More and more people are living in cities, and urban living is often more convenient for seniors, allowing us to stay independent for longer. We can walk or use public transit to get to where we need to go, and neighbors and friends are closer to provide a supportive community. But as we age, safety and security become more front-of-mind and exercising in an urban environment presents unique concerns or cautions. The following are some tips for safe urban workouts, which everyone can use but offer particular insight for seniors…
Keep Air Quality in Mind
To maintain optimal conditions for your respiratory system, you should avoid highly congested areas, since more traffic produces more exhaust that you don’t want to be breathing. Also, try to exercise first thing in the morning when the air is clearer, or after evening rush hour traffic has died down for minimal air pollution. Many cities have parks with trails for walking or jogging that are away from traffic.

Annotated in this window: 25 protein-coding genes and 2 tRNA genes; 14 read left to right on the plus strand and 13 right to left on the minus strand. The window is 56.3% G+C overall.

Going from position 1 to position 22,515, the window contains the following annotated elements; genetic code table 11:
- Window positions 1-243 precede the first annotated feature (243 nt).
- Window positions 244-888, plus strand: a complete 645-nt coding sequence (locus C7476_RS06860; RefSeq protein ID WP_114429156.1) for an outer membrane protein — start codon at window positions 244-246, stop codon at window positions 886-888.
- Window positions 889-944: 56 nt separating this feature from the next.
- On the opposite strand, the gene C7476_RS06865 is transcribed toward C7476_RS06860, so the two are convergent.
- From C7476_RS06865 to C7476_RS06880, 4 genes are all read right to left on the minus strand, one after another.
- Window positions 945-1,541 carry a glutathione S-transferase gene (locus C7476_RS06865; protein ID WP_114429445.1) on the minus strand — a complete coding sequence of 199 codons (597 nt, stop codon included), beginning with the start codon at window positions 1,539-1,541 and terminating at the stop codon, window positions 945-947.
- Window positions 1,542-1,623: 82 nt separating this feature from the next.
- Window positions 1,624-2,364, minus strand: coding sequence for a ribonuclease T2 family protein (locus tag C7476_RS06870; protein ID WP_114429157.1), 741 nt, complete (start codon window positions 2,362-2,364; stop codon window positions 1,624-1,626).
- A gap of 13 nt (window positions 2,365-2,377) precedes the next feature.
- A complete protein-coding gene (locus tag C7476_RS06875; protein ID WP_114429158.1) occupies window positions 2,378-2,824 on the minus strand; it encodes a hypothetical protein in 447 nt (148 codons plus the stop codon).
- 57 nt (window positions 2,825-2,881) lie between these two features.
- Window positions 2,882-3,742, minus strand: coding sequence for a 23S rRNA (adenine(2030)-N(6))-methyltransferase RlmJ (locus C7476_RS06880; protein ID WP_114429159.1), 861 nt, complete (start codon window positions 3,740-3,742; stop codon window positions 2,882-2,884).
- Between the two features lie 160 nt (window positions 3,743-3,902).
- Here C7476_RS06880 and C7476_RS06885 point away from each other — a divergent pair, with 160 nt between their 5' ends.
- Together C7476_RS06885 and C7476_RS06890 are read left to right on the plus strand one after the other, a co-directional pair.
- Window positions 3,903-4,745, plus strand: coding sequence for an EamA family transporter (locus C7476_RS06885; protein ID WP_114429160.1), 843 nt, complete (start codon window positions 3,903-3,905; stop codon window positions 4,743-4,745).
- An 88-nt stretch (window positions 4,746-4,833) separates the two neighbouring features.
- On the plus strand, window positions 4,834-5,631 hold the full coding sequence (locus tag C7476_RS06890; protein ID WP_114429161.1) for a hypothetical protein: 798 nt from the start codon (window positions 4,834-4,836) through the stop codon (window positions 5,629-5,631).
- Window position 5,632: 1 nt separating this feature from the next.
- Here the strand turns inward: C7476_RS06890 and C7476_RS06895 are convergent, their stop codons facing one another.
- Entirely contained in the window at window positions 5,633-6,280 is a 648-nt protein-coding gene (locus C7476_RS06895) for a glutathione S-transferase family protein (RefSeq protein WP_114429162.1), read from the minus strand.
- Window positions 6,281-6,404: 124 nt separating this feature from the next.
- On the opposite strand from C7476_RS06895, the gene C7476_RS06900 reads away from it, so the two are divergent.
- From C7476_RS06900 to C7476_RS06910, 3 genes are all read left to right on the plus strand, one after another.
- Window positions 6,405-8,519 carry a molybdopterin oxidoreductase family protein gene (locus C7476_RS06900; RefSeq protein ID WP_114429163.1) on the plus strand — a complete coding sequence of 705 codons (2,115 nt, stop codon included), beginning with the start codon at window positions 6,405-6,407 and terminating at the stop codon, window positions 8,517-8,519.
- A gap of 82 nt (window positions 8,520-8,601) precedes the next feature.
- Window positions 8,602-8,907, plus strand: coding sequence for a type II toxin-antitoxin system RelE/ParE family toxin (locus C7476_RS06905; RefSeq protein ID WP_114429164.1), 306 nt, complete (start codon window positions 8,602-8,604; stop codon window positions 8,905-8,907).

Cross Streets Safely
It’s safest to move against the flow of traffic for optimal visibility between yourself and drivers. Never jaywalk – doing so increases the risk of a serious accident. Always use crosswalks and never assume a driver sees that you’re crossing, so make eye contact with them as they approach and make sure all lanes are clear before you cross the street (just because one driver stops, doesn’t mean they all will). You should also make sure that you have plenty of time to cross the street, since rushing increases the risk that you may trip and fall.
Do Bodyweight Exercises in Appropriate Spots
One of the nicer things about city living are the public parks and greenspaces. Some cities prioritize these more than others, but they are pretty much a universal thing. Use these spaces to do bodyweight exercises to round out your urban workouts. Exercises like leg raises, wall sits, and push-ups can be done anywhere and everywhere.
Wear Bright and/or Reflective Clothing at Dusk & Nighttime
Although urban areas are typically better lit than suburban and rural regions, the dim lighting at dusk and darkness at night can make exercising at these times riskier from a safety perspective. To make yourself most visible to vehicles – even if you plan to stay on the sidewalk – wear bright colors and reflectors where possible.
Move to Avoid Risk of Falling
As much as possible, only walk on smooth, flat surfaces such as a sidewalk or paved shoulder (stay as far away from traffic as possible). Choose routes that are well lit and maintained to be clear of rocks, sticks and other debris that could cause you to trip. Stay alert at all times, and don’t talk on your phone or text while moving.